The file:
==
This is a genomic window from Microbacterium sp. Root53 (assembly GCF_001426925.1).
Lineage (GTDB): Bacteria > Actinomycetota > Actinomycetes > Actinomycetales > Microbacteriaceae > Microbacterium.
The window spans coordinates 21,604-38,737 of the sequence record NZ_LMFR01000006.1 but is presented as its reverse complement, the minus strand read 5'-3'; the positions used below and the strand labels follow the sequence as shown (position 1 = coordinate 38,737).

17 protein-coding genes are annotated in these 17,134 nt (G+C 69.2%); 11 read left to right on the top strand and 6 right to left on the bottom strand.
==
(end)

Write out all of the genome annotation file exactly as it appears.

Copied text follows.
This is a genomic window from Microbacterium sp. Root53 (assembly GCF_001426925.1).
Lineage (GTDB): Bacteria > Actinomycetota > Actinomycetes > Actinomycetales > Microbacteriaceae > Microbacterium.
The window spans coordinates 21,604-38,737 of the sequence record NZ_LMFR01000006.1 but is presented as its reverse complement, the minus strand read 5'-3'; the positions used below and the strand labels follow the sequence as shown (position 1 = coordinate 38,737).

17 protein-coding genes are annotated in these 17,134 nt (G+C 69.2%); 11 read left to right on the top strand and 6 right to left on the bottom strand.